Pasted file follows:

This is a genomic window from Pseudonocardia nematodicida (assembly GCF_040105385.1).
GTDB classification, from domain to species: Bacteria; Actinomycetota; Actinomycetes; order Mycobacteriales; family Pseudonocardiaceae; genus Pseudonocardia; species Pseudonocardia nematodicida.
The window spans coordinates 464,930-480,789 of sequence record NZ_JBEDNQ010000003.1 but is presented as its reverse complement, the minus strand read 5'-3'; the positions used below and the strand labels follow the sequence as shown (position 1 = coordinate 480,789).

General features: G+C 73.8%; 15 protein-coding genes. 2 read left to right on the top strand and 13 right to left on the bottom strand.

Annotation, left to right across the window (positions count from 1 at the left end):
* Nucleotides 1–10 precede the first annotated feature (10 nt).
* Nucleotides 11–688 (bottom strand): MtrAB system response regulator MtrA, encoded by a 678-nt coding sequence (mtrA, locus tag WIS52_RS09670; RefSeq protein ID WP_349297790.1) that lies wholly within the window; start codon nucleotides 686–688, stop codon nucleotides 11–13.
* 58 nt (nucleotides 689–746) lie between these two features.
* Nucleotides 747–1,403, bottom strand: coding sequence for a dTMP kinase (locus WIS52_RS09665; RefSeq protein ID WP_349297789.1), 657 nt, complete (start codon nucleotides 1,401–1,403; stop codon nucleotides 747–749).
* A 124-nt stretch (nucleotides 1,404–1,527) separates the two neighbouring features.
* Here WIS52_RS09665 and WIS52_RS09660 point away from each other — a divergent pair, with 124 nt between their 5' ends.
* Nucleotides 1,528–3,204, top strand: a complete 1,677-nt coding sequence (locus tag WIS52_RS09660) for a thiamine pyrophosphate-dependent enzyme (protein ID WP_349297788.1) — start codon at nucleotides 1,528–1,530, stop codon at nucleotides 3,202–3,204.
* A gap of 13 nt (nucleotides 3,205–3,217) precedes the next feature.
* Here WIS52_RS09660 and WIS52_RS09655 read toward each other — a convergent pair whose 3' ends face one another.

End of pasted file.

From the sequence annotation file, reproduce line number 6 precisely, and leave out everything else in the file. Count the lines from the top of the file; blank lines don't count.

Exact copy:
* Nucleotides 1–10 precede the first annotated feature (10 nt).